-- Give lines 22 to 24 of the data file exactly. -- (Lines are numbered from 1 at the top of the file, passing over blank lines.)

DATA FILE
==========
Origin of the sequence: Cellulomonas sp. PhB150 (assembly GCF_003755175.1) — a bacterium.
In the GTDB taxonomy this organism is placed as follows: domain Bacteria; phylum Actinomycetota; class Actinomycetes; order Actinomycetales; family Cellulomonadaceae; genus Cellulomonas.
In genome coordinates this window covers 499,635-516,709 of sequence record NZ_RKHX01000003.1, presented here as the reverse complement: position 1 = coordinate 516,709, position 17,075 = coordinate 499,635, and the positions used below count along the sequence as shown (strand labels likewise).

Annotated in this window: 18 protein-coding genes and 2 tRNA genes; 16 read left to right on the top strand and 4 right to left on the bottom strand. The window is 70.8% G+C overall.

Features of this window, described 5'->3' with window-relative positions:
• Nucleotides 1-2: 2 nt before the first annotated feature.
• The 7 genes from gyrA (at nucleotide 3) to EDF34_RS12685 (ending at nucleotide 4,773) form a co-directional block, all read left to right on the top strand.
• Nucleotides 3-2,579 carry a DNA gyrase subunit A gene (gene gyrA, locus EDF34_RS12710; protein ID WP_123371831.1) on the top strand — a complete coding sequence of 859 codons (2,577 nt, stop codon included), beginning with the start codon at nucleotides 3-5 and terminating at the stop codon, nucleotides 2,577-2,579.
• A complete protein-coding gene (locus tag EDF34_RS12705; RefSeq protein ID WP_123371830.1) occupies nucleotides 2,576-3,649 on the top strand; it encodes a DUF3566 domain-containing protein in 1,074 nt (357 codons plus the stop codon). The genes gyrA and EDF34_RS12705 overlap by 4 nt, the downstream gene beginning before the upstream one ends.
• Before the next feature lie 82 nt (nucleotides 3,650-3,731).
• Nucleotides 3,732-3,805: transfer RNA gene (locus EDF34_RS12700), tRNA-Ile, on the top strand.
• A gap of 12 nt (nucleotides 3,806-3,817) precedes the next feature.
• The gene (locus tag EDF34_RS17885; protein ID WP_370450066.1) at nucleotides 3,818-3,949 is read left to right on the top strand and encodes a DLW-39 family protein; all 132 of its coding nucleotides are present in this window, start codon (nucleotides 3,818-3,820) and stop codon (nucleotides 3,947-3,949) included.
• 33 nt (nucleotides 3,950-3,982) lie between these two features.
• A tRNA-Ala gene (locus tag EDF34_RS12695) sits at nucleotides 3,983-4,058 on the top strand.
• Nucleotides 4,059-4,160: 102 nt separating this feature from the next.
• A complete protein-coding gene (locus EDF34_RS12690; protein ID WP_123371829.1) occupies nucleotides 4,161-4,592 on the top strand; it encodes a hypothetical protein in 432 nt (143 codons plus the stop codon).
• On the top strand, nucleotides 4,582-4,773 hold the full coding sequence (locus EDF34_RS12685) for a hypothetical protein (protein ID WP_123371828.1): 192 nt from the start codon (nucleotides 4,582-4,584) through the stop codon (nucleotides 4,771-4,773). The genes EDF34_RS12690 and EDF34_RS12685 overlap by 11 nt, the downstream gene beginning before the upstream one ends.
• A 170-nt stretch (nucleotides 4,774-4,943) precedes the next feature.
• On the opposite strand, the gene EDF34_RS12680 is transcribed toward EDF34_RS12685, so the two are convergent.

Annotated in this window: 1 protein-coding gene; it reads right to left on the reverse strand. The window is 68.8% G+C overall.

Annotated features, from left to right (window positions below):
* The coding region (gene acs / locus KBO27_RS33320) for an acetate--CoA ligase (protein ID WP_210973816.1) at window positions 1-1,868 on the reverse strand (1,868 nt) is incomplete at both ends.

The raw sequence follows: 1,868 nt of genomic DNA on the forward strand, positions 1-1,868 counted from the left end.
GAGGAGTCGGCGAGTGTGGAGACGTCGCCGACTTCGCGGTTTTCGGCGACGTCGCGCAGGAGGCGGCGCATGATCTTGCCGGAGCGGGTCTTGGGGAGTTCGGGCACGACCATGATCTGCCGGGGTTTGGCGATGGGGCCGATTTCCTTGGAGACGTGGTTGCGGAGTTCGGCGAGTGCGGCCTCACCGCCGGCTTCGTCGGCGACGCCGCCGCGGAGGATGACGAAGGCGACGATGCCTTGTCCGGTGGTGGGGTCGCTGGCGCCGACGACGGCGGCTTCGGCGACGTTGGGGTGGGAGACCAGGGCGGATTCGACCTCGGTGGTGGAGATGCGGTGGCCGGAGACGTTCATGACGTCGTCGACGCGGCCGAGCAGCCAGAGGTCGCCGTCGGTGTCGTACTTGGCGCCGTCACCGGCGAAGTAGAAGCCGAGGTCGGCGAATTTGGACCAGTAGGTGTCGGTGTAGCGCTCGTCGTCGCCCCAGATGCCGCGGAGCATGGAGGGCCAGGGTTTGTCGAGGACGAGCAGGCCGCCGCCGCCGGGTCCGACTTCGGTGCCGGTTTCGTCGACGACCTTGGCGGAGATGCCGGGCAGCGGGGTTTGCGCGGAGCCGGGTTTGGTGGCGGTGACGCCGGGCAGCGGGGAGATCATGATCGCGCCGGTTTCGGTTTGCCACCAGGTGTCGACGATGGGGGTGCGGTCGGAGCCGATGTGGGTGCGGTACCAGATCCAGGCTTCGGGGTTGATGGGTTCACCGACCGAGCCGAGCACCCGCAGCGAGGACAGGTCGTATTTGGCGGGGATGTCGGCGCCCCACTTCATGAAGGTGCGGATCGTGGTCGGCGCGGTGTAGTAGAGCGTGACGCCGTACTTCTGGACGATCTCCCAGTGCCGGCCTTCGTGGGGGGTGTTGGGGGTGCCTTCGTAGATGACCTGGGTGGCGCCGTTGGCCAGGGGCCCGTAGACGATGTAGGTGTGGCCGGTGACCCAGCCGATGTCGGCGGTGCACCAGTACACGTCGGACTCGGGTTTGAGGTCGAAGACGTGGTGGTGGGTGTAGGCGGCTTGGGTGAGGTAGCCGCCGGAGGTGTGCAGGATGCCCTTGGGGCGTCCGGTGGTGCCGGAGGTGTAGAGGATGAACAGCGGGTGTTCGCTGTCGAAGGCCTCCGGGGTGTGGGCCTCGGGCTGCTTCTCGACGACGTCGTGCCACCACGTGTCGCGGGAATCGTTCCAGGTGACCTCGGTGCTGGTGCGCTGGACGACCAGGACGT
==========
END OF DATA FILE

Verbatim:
Annotated features, from left to right (window positions below):
* The coding region (gene acs / locus KBO27_RS33320) for an acetate--CoA ligase (protein ID WP_210973816.1) at window positions 1-1,868 on the reverse strand (1,868 nt) is incomplete at both ends.

The raw sequence follows: 1,868 nt of genomic DNA on the forward strand, positions 1-1,868 counted from the left end.